3. “Paper Tiger” Kill The Moonlight – No drums, just stick clicks to keep time. A simple organ part, weird, reversed effects, and a tight, almost dubby bassline. Spoon makes it all sound natural.
4. “Sister Jack” Gimme Fiction – They simply let the chords rip in this bouncy, bittersweet song. Featuring a bit of a Brit-Pop sound, a style Spoon does well, this song and the next one prove Spoon to write some of the most sublime chord progressions around.
5. “I Summon You” Gimme Fiction – An all-around beautiful song that can be enjoyed by Dads and Little Sisters alike.
Mike Discusses Albums Ga Ga Ga Ga Ga (2007) and Transference (2010)
Spoon’s strongest trait is that they consistently put out great Spoon albums, just like a band like the Sea and Cake consistently puts out great Sea and Cake albums. When you put on a Spoon record, you know what you’re getting yourself into: solidly crafted songs and creative songwriting that sometimes takes off in familiar yet unexpected directions, always with a few songs thrown in with seemingly no direction at all. “The Ghost of You Lingers,” the second track on Ga Ga Ga Ga Ga (2007), is probably the best example of a Spoon song with no direction. How did this song make it onto the album, arguably Spoon’s best album, in a spot where it could turn off the less patient listener and leave the more patient listener frustrated? Is some trick being attempted, to pass “The Ghost of You Lingers” off as a complete idea? At best, it’s a half song, an idea that hasn’t yet found the ideas that make it whole.
Maybe the same holds true for Britt Daniel, Spoon’s singer/songwriter; though drummer Jim Eno has always been Daniel’s stalwart, maybe what leads to Spoon’s unevenness is a lack of additional, consistent personnel, personnel which when coupled with Daniel’s songwriting, acts synergistically and as a force of checks and balances.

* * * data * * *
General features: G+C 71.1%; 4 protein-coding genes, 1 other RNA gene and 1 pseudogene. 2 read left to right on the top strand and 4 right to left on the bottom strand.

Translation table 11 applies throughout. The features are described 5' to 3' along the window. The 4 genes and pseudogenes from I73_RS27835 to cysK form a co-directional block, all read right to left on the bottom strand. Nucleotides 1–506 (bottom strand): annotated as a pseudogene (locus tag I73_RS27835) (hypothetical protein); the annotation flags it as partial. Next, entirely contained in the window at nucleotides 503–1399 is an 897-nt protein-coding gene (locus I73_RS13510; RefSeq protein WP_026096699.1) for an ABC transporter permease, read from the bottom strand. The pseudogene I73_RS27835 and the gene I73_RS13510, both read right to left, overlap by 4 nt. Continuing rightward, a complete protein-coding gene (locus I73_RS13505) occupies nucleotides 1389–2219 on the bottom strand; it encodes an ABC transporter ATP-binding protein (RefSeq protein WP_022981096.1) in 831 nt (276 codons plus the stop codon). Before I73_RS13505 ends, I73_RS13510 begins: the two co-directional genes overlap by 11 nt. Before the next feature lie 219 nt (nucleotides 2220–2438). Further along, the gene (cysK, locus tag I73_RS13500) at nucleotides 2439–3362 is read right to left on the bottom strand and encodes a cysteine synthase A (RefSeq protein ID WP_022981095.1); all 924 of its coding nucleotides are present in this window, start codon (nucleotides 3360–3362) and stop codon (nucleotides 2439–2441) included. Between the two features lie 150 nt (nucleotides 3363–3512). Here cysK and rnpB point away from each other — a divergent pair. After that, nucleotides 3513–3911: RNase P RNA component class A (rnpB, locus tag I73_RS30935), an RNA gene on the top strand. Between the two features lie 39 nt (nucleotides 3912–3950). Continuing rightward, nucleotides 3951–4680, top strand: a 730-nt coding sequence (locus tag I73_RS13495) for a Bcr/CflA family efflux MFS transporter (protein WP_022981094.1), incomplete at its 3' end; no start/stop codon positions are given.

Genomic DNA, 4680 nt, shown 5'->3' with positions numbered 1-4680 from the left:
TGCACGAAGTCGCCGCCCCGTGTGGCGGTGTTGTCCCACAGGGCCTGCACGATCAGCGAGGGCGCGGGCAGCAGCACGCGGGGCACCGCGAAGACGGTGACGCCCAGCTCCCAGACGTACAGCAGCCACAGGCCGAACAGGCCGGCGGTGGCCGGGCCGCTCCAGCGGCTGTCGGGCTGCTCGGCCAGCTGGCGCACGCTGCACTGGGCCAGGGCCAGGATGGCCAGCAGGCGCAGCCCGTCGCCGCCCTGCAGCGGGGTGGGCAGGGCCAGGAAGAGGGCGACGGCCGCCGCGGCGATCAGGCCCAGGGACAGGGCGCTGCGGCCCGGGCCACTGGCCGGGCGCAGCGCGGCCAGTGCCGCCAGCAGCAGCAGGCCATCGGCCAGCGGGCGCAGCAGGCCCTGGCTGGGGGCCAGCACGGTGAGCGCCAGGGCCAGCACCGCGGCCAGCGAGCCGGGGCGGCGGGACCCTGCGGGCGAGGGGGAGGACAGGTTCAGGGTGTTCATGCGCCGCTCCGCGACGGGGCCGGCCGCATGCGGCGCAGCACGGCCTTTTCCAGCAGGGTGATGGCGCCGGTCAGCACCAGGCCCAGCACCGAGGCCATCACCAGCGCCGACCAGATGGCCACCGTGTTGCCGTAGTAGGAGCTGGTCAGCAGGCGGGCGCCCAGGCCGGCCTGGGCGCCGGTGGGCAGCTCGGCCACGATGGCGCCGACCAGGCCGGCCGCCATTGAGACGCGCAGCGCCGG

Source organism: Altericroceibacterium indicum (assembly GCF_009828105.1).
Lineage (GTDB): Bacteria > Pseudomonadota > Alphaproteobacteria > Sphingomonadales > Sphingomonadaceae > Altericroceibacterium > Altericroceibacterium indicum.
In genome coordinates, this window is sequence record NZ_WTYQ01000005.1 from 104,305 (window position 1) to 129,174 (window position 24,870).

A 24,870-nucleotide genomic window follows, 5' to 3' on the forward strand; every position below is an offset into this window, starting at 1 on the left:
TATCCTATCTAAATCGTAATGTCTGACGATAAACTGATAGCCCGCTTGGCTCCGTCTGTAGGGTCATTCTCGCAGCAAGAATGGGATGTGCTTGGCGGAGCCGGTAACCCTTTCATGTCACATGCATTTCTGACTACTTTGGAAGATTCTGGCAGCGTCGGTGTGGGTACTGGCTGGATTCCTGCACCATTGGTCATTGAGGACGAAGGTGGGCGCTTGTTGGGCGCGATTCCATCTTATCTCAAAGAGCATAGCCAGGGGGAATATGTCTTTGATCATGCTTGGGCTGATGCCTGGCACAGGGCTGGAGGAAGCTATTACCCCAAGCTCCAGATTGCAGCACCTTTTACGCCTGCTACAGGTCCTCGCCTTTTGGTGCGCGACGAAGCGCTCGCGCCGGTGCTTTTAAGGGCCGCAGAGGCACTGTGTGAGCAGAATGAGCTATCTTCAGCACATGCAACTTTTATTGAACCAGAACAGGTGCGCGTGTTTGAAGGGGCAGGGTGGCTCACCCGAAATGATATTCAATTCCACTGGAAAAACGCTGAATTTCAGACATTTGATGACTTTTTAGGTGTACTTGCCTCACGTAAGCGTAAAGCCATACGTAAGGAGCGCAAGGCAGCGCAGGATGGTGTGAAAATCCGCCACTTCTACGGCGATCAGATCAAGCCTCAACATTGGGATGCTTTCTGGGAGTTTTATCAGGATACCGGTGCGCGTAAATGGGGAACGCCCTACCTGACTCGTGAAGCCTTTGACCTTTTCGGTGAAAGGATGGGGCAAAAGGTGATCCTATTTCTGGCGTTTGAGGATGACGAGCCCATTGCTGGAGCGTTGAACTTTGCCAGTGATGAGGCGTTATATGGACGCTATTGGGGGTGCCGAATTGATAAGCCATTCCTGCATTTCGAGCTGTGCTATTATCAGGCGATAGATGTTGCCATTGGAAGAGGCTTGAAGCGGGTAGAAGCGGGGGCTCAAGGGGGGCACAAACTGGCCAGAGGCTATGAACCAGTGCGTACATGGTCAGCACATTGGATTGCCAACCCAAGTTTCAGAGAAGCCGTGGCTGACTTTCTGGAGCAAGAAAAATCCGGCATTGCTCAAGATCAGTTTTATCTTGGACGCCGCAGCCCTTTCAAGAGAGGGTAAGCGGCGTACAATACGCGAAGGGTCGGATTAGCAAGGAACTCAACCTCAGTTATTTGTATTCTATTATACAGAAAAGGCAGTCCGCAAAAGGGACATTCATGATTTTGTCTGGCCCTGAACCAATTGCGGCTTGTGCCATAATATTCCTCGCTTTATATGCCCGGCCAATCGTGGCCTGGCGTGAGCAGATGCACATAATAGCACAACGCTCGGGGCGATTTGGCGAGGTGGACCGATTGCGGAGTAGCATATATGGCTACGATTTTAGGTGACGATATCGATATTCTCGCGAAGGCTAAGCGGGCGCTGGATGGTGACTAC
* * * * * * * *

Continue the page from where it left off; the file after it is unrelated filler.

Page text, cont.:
Spoon’s latest, Transference (2010), brings Spoon into somewhat new and exciting territory, while of course, retaining and bringing along a lot of the old. On first listen, Transference is not as immediately likable as Ga Ga Ga Ga Ga, certain tracks stick out and make themselves clear, (“Written in Reverse”) while others have abrupt shifts and endings that can be jarring, (“The Mystery Zone,” “I Saw the Light”). Some of the production choices Spoon makes on this album leave the listener to wonder, did they mean to do that, and if so, why? After playing the album through a few times and thinking about Spoon’s discography as a whole the question becomes: have they always included incomplete songs purposely, trying to pass them off as some kind of art, as a form of experimentation? If they’re capable of writing so many killer songs throughout the course of their career, why have they yet to release an album strictly filled to the brim with them? Why have they yet to cut loose the jetsam? Where is their masterpiece?
Spoon has always left the listener with a lot to think about in terms of their song structures, song lyrics, who Britt Daniel is as a person and their production choices; it’s all a part of who/what Spoon is. But if you’re looking for answers, especially one in the form of an even album, it might be a long time before you find it listening to Spoon.
Mike’s Top Spoon Tracks (Download Medley)
“I Turn My Camera On” Gimme Fiction – Ouch. One of my favorite Spoon songs. I feel like the song is caught between having a sense of urgency while maintaining a laid back attitude.
“You Got Yr. Cherry Bomb” Ga Ga Ga Ga Ga – Killer production. Nothing seems out of place on this one, a nice blend of 60’s/70‘s funk/soul sounds (horn section, tambourine + reverb, vibraphone) with the guitar chugging/piano clanking/drum driven pop that Spoon claims its territory in.
“The Underdog” Ga Ga Ga Ga Ga – Once again, killer production. Uses the idea of the horn section in a bit different style than the above; the song is a Kinks-esque jam, that feels like it is heading somewhere and you want to know the exact coordinates.
“Written in Reverse” Transference – One of Spoon’s best songs to date. Get the headphones on and turn it up.
“Goodnight Laura” Transference – Daniel’s voice on this one seems closest to what his normal singing voice would/should be without all of his strain and gravel. While the strain/gravel technique is interesting and adds to Britt’s character as a singer, I like the guy’s voice when he’s simply singing, too.